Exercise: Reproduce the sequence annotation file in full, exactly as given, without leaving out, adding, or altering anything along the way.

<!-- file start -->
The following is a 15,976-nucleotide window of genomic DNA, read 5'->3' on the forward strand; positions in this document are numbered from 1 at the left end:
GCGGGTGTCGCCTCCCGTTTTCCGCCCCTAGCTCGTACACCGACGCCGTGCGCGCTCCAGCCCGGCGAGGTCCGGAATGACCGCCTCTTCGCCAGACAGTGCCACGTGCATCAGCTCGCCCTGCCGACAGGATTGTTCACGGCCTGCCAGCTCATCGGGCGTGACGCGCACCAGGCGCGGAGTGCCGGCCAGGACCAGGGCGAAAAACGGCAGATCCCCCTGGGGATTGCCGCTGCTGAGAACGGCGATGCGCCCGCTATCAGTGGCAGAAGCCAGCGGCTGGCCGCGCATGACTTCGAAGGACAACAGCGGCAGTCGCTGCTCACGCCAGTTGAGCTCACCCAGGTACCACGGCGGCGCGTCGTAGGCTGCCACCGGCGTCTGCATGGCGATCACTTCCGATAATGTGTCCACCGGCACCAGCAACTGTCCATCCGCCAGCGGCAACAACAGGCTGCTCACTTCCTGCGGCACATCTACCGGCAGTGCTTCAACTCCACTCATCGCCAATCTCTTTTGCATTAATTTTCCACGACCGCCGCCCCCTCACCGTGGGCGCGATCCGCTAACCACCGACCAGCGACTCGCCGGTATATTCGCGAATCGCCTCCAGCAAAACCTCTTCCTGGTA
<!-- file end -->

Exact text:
The following is a 15,976-nucleotide window of genomic DNA, read 5'->3' on the forward strand; positions in this document are numbered from 1 at the left end:
GCGGGTGTCGCCTCCCGTTTTCCGCCCCTAGCTCGTACACCGACGCCGTGCGCGCTCCAGCCCGGCGAGGTCCGGAATGACCGCCTCTTCGCCAGACAGTGCCACGTGCATCAGCTCGCCCTGCCGACAGGATTGTTCACGGCCTGCCAGCTCATCGGGCGTGACGCGCACCAGGCGCGGAGTGCCGGCCAGGACCAGGGCGAAAAACGGCAGATCCCCCTGGGGATTGCCGCTGCTGAGAACGGCGATGCGCCCGCTATCAGTGGCAGAAGCCAGCGGCTGGCCGCGCATGACTTCGAAGGACAACAGCGGCAGTCGCTGCTCACGCCAGTTGAGCTCACCCAGGTACCACGGCGGCGCGTCGTAGGCTGCCACCGGCGTCTGCATGGCGATCACTTCCGATAATGTGTCCACCGGCACCAGCAACTGTCCATCCGCCAGCGGCAACAACAGGCTGCTCACTTCCTGCGGCACATCTACCGGCAGTGCTTCAACTCCACTCATCGCCAATCTCTTTTGCATTAATTTTCCACGACCGCCGCCCCCTCACCGTGGGCGCGATCCGCTAACCACCGACCAGCGACTCGCCGGTATATTCGCGAATCGCCTCCAGCAAAACCTCTTCCTGGTA